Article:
The EU plans to repeat its COVID vaccine mess with non-delivery of monkeypox shots.
Doctors have to turn down patients due to lack of doses, and the bloc’s collective purchasing policy stalls again.
While the UK has ordered more than 100,000 vaccine doses against monkeypox, Eurocrats have purchased just 160,000 for its 27 members.
As many as 1,000 vaccinations were registered in a single weekend in London. But in Madrid’s hotspot, where monkey pox has died, there have been only 790 vaccinations in total.
dr. Jean-Christophe Goffard, from the Erasmus Hospital in Brussels, said: ‘The vaccine is currently not available in Belgium.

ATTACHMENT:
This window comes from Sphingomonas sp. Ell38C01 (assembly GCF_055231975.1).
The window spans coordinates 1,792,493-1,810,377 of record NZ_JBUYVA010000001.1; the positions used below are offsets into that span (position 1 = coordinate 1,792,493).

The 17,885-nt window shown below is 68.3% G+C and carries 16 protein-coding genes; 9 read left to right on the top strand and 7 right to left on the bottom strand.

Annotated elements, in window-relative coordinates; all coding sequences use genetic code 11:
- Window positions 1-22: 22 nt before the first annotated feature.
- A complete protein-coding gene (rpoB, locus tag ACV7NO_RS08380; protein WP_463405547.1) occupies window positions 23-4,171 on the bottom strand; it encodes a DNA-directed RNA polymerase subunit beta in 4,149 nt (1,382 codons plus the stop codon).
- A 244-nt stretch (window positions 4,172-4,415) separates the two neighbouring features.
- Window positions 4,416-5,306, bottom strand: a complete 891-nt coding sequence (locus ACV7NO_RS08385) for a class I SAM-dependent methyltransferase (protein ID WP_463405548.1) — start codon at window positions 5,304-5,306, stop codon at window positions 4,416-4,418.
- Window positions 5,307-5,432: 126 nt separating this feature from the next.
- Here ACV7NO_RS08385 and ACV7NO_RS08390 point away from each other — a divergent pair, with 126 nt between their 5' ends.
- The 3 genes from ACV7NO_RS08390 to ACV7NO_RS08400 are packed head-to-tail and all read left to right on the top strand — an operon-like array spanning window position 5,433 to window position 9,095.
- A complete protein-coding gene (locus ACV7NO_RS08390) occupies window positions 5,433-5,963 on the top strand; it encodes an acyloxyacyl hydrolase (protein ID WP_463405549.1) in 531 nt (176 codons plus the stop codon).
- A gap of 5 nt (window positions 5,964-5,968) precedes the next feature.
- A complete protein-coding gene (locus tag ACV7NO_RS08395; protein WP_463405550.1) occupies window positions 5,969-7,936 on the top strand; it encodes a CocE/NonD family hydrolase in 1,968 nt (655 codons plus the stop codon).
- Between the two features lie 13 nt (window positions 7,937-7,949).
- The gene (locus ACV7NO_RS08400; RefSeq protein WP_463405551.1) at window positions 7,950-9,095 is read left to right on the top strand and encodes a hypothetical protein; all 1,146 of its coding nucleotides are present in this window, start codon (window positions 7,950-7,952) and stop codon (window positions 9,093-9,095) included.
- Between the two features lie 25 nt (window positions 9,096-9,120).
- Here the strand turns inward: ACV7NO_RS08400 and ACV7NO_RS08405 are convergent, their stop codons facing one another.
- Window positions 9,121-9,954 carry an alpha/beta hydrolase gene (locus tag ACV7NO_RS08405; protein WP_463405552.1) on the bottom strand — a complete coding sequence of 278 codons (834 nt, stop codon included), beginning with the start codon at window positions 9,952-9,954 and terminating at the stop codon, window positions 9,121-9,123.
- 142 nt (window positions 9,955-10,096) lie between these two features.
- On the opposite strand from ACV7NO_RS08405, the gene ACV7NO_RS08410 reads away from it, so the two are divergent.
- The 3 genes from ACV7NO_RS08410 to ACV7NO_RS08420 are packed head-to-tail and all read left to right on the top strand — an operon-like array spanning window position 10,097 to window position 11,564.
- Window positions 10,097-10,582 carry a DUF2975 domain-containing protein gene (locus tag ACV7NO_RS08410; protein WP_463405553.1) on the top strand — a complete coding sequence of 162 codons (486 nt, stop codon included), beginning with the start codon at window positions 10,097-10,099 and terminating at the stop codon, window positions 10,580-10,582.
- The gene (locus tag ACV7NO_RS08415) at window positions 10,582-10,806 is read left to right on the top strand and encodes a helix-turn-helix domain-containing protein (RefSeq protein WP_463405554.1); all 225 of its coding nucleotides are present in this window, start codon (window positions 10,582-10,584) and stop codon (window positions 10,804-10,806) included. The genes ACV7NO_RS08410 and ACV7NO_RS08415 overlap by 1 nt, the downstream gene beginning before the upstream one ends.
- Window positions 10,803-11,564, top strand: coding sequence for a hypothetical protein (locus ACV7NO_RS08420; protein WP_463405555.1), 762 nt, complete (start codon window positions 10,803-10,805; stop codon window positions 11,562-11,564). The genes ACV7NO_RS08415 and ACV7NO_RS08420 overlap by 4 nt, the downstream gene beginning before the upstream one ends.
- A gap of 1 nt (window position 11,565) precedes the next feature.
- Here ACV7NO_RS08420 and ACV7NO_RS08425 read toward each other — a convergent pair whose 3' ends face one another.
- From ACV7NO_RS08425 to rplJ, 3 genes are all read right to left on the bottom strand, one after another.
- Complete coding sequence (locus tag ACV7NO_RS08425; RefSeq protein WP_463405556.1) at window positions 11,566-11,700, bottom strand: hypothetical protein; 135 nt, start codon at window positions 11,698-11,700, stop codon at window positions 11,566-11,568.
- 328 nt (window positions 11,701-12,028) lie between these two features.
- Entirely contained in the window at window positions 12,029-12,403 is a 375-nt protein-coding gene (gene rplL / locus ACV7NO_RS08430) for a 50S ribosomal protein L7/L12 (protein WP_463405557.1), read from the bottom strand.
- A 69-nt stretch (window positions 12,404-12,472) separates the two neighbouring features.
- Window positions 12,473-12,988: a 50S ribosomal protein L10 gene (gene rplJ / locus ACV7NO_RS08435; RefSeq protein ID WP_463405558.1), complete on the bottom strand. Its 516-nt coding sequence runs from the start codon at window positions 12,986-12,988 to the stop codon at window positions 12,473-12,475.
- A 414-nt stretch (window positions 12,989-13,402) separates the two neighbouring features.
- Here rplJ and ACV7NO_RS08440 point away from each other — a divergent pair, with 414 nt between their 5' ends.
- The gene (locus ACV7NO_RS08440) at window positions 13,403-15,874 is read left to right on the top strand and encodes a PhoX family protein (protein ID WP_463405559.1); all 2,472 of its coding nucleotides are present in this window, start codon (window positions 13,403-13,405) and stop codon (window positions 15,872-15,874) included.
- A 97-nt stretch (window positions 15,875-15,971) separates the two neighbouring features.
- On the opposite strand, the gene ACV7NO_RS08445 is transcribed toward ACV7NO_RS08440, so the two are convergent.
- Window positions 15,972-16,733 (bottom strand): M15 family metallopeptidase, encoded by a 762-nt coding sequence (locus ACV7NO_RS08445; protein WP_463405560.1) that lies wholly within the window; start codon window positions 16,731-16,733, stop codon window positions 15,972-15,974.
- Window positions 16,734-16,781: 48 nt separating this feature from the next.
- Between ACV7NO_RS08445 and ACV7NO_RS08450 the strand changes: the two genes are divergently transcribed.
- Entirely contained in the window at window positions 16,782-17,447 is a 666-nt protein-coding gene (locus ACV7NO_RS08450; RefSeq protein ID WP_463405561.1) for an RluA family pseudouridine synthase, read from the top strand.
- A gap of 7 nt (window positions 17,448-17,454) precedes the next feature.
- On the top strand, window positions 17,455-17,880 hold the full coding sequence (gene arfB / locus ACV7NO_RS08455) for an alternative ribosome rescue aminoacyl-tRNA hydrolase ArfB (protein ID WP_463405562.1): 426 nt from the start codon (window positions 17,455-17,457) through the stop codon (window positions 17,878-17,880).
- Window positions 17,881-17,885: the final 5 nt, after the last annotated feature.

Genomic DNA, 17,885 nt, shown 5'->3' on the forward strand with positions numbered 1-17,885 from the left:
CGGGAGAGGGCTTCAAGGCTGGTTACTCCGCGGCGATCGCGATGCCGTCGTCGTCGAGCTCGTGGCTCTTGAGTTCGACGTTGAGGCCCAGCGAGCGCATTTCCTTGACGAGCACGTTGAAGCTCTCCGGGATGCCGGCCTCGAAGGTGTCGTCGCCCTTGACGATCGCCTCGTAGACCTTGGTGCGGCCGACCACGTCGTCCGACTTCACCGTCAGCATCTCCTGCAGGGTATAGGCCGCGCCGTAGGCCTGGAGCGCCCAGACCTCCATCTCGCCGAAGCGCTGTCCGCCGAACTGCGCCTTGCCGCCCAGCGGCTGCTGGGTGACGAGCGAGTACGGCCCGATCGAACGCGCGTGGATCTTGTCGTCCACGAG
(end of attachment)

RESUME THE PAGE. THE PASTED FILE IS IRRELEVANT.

“We’ve had a growing demand for tests… and nearly 90 percent of them are positive.
“We don’t have the impression that we can manage the epidemic well at the moment.”
The two biggest powers of the EU, France and Germany, have turned their backs on the EU scheme and are buying their own vaccines.
Spain was one of the first countries to discover monkey pox in men attending Pride festivals in May, and there are anecdotal reports that the virus may be circulating in the country as early as February.
Both Spain and Portugal have yet to launch a massive vaccination campaign for all gay or bisexual men – although this may be because both countries are struggling to obtain sufficient doses of Jynneos from Bavarian Nordic, which is used to treat the virus.
Sebastian Meyer, a monkey pox adviser to the government of Madrid and also president of an anti-HIV association, said on Friday that those not selected for a vaccine should not “hope desperately” that they get one.
“The answer is to be more careful,” he said, “that’s much better than any vaccine.”